When the Grammy nominees for Best New Artist were announced for 2016, alongside mega pop star (and eventual winner) Meghan Trainor was the Australian indie rocker Courtney Barnett. The nomination came, seemingly, out of nowhere, but clearly enough of the right people were paying attention. Barnett’s 2015 debut album, Sometimes I Sit and Think, and Sometimes I Just Sit, was a satisfying throwback to ’90s slackerdom inflected with crunchy guitars. On it, she riffed on mundane scenes–like shopping for organic produce, lying awake with insomnia and house-hunting in the suburbs–with a fiery rock-‘n’-roll energy.
Barnett’s latest, Tell Me How You Really Feel (out May 18), continues down that path. Her guitar is still a focal point, but in these arrangements she and her band experiment with tempos in new and surprising ways. Throughout the album’s 10 tracks, Barnett, 30, has traded in her casual observations of everyday life for something more introspective, and it suits her well. On Sometimes I Sit, she often sounded like she was speaking her stream of consciousness aloud instead of singing. Here, she sounds like she’s having a conversation with someone who’s royally peeved her. In other words, she’s more content to, well, tell us how she really feels.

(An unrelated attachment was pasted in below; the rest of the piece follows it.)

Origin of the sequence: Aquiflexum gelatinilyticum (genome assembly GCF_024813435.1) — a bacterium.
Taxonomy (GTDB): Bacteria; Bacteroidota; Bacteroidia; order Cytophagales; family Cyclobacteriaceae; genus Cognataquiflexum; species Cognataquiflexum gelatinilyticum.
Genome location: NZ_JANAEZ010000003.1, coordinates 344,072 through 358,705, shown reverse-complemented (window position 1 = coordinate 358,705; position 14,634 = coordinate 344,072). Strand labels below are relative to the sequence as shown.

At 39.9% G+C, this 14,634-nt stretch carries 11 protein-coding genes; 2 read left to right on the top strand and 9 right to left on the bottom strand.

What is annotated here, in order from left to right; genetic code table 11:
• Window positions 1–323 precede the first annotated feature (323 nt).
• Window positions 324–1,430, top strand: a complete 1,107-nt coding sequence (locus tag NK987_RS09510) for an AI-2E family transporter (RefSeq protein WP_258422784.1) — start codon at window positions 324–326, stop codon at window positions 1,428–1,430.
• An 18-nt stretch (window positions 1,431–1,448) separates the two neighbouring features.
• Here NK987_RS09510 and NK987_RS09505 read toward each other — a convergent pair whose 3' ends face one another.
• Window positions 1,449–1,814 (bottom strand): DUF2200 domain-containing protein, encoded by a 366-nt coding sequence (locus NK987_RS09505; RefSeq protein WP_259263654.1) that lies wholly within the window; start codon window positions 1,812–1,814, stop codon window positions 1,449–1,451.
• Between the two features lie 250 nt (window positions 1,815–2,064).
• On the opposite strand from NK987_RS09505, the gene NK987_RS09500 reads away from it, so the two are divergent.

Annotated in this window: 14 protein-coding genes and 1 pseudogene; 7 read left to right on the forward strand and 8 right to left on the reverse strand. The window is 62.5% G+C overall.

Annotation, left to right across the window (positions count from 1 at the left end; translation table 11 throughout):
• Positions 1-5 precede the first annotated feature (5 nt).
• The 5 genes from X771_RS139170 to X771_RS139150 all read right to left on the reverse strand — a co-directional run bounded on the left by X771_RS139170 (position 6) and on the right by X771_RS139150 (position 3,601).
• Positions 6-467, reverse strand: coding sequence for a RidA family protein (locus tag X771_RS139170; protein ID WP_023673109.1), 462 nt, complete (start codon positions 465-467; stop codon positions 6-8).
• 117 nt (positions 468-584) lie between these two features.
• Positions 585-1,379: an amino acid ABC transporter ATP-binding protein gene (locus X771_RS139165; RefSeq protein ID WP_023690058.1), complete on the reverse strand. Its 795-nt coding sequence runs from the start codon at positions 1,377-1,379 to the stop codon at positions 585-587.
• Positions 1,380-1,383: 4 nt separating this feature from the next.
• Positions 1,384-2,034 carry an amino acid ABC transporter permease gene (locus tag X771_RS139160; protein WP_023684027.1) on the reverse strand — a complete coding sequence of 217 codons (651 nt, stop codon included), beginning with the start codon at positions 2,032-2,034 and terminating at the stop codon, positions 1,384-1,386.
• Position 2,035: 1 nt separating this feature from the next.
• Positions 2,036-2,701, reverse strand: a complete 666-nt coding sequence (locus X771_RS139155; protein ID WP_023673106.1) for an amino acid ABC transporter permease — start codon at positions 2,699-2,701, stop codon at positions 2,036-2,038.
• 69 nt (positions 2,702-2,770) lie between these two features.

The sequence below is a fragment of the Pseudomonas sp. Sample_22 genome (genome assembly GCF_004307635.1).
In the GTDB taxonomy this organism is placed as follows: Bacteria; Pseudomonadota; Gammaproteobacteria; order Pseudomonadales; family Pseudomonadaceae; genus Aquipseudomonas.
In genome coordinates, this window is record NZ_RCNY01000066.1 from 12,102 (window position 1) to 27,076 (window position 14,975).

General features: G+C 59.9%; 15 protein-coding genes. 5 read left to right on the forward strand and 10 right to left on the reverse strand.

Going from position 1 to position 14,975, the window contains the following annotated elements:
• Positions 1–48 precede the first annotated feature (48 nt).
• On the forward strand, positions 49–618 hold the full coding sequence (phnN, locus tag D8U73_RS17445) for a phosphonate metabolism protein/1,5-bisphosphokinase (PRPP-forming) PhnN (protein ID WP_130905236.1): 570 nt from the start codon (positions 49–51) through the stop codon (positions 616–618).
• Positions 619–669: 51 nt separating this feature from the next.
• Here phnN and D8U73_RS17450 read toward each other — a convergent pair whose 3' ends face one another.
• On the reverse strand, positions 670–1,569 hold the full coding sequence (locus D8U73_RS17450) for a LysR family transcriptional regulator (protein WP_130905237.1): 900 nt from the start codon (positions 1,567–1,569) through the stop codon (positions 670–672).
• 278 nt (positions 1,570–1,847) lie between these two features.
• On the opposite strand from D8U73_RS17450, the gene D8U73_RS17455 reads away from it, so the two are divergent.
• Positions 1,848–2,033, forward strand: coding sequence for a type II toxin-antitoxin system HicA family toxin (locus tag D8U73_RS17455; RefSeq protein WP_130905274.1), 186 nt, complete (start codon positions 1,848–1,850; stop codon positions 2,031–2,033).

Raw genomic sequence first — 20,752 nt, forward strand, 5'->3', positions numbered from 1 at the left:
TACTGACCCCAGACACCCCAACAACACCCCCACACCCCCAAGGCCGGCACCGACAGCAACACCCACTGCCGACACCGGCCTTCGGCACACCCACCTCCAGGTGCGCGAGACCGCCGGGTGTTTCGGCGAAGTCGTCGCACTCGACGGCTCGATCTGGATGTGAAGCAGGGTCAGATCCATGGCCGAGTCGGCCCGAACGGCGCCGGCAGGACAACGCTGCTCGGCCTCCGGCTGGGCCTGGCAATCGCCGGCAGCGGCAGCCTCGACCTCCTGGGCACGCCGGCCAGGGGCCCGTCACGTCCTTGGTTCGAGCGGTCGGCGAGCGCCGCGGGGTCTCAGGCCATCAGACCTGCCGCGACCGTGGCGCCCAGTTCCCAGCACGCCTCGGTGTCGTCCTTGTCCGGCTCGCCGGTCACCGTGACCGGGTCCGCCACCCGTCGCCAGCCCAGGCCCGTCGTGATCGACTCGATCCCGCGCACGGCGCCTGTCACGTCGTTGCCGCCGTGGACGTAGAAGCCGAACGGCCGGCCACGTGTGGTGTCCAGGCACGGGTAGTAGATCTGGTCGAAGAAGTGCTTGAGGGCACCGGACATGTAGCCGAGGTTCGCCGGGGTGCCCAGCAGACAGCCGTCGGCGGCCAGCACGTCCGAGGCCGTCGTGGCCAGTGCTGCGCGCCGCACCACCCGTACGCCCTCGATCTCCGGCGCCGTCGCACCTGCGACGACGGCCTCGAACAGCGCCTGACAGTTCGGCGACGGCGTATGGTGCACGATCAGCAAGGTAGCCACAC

On the slow-burn opener “Hopefulessness,” she describes a scene littered with “empty bottle blues” and people sleeping in different rooms, her disdain for their malaise dripping palpably off the notes. On “Charity,” she assumes an accusatory tone, singing, “You must be having so much fun, everything’s amazing,” a biting critique that’s easily interpreted as a slight to today’s Instagram-obsessed, selfie-taking culture. And on the jangly “Crippling Self-Doubt and a General Lack of Confidence,” passion-soaked paranoia comes to full fruition as she turns her gaze inward, confessing, “I don’t know anything” and “I never feel as stupid as when I’m around you.”
Indie rock as a celebrated genre has taken a back seat this decade to the chart domination of global pop, country and hip-hop stars. But Barnett is proof that it’s far from dead. Her sound is a throwback to a time that existed not so long ago, when dirty, bluesy guitars and a rhythm section paired with clever lyrics was the sound du jour. And right now, she’s the best thing indie rock has going for it, fast becoming one of the more interesting musicians documenting life in a hyper-self-aware society.
This appears in the May 28, 2018 issue of TIME.
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